Originally written October 07, 2012 on The Jersey Jets Fan:
Rob Carpenter: Former New York Jet If you’re a New York Jets fan, you probably have a lot of concerns right now. Injuries have sidelined Darrelle Revis and Santonio Holmes for the season, many fans and media are calling for Tebow to start, Mike Tannenbaum’s job may be on the line, and the list goes on and on. I recently spoke with former New York Jets wide receiver, Rob Carpenter to get his take on the Jets and what life was like growing up with a dream to one day play in the NFL. Rob Carpenter grew up in New York, with a goal to one day play for his hometown New York Jets. Idolizing the likes of Muhammad Ali and Julius Irving, Rob learned at a young age that hard work and a consistent effort was the recipe for success to make it to the top, and it paid off. He was recruited by every ACC school, Syracuse University, Pennsylvania State University, the University of Iowa, and the University of Notre Dame. I asked Rob why he chose Notre Dame, and simply put, “it was a top notch school and football program, and my father and grandfather were big fans of Notre Dame” he said. After his first season at Notre Dame, Rob transferred to Syracuse University, where he excelled. Although he only played two seasons with the Orangemen, Rob still ranks among the top wide receivers to ever come through Syracuse statistically, putting him in the same company as the great Marvin Harrison.
While Rob was drafted by the Cincinnati Bengals in 1991, his dream of playing for the New York Jets came one season later, where he showed true promise averaging over 12 yards a catch. Unfortunately, Rob Carpenter was plagued by injuries afterwards, and retired after five seasons in the National Football League. I asked Rob if it was hard letting go of the game and not putting on the pads every Sunday.
“Not at all, I had a goal to play in the league for five years, and I did that. If I didn’t get hurt, it would have been plenty more.”
Today Rob remains an avid sports fan, a Syracuse alumni like his wife, and a loving father to his three sons and daughter. One of his current hobbies is watching his son Christian, currently a freshman football player at Towson University, making an impact on defense and showing his athletic ability he inherited from Rob. Playing time as a freshman isn’t just handed out, and maybe one day we will see him in green and white! Until then, we can only focus on the Jets’ current situation. I got a chance to catch up with Mr. Carpenter about the New York Jets. What other way to start off than to ask him about Mark Sanchez. His thoughts:
“I believe Mark can lead the Jets like any of the other quarterbacks who have come into the league around his class. The Jets need to surround him with weapons like the other quarterbacks have at their disposal. It’s kinda hard to play quarterback in this league without a real playmaker to throw to.” Rob makes a great point, especially with no Santonio Holmes for the rest of the season, Stephen Hill and Dustin Keller’s lingering injuries, and the ineffective running game led by the widely overrated and overhyped Shonn Greene. I expressed to Rob my lack of faith in Greene, voicing my opinion to him that Shonn disappears too often in games, lacks the vision a number one running back has to have in order to be successful, on top of running like he’s in a mud swamp every time he touches the ball. Carpenter was nicer than me, saying “In my opinion, he’s a better complimentary back than a lead guy.” Shonn Greene is not even complimentary worthy in my eyes. Instead, he’s a liability with no future with the Jets after he finishes his rookie contract at the end of the season.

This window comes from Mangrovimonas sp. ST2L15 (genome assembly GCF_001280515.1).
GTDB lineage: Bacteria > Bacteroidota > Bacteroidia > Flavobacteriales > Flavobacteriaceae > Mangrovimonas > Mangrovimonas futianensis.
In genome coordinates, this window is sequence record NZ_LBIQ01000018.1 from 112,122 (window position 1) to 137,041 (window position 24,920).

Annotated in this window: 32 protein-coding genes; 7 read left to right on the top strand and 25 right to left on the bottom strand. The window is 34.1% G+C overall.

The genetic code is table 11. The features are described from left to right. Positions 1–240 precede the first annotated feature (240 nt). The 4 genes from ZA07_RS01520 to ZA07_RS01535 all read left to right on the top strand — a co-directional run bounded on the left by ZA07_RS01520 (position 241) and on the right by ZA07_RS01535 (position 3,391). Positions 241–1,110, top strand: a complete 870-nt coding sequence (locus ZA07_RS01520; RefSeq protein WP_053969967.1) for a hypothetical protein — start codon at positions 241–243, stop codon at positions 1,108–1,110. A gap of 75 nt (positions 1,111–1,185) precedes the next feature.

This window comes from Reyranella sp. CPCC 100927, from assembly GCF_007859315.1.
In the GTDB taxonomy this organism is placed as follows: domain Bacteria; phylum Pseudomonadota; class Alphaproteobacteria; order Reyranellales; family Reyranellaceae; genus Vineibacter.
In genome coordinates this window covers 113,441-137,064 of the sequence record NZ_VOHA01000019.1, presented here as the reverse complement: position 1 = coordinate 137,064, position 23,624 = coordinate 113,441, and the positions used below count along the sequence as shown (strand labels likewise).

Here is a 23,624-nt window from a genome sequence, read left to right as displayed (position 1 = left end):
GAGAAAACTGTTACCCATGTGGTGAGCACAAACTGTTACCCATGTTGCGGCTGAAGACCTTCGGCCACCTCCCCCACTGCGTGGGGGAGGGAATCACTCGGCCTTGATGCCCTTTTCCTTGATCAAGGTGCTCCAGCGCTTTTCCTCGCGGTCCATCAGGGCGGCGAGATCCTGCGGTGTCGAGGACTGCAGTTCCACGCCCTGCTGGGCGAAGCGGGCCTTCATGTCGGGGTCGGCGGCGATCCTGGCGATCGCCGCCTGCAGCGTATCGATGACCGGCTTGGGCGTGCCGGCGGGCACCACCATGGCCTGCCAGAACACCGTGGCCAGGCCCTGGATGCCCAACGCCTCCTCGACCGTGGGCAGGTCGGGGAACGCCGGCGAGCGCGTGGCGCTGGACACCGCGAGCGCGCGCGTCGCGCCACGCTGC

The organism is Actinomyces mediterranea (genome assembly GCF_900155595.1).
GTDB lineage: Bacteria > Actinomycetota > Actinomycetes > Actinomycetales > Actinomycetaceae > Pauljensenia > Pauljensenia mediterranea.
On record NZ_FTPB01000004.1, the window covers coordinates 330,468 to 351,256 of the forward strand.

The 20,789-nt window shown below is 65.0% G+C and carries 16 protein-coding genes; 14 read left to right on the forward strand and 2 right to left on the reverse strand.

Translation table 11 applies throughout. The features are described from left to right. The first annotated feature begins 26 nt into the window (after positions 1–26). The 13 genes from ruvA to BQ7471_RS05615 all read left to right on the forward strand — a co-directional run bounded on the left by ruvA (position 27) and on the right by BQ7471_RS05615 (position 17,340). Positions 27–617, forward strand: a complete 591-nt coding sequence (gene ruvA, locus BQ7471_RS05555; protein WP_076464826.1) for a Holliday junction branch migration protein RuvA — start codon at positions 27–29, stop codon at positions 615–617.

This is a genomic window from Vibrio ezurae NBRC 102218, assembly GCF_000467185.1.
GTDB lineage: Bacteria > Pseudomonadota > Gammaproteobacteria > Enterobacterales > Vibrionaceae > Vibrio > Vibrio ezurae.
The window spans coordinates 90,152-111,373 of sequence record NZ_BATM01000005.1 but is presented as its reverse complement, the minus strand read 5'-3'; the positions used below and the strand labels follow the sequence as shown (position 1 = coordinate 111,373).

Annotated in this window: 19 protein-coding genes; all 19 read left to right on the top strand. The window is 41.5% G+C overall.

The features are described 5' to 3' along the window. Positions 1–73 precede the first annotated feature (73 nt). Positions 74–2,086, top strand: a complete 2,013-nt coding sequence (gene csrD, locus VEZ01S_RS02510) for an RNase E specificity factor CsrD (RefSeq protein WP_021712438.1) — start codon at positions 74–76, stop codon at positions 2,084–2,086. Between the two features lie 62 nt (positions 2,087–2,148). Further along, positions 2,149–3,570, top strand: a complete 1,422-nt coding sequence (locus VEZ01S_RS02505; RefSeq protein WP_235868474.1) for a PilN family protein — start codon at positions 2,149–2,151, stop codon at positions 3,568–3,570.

So who does this all fall on? I have been vocally supportive of Jets General Manager Mike Tannenbaum for the entire preseason and first few weeks of this season. I thought he was getting too much criticism; the same way New York Giants’ GM Jerry Reese did after their 8-8 season in 2010. It is only week five of the 2012 season, but it looks like I was DEAD WRONG (ego kill) supporting a guy who I thought was highly underrated. The injuries on both sides of the ball have truly exposed the teams glaring weaknesses and lack of depth at seemingly every position on the field. Rob chimed in when I brought the subject of Mike Tannenbaum up, telling me “in the last two seasons, Tanny has not addressed the offensive issues, and it shows against the top teams in the league. Just look at the Steelers game!”
After the week one massacre at Metlife Stadium against the Buffalo Bills, Jets fans everywhere had realistic hope and expectations that this could be our year. Unfortunately, three weeks later, while sitting atop of the AFC East with a 2-2 record, realistic hopes are dissolving faster than Mike Tannenbaums credibility. While I interviewed Rob Carpenter, I did ask him a Tim Tebow question, but I refuse to be an additional critic and writer who stirs up more superfluous controversy when we live in a world that seeks and thrives off of such nonsense. Time will tell what Jets players will step up, along with what Jets personnel needs replacing.
I want to thank Rob Carpenter for taking the time out of his busy schedule to talk with me about life and Jets football. He was a pleasure to communicate with and I look forward to maintaining, while building, a stronger friendship with him. I would love for those who have read this to please leave comments and/or criticisms to help me become a better writer, allowing me to build on my strengths and weaknesses!

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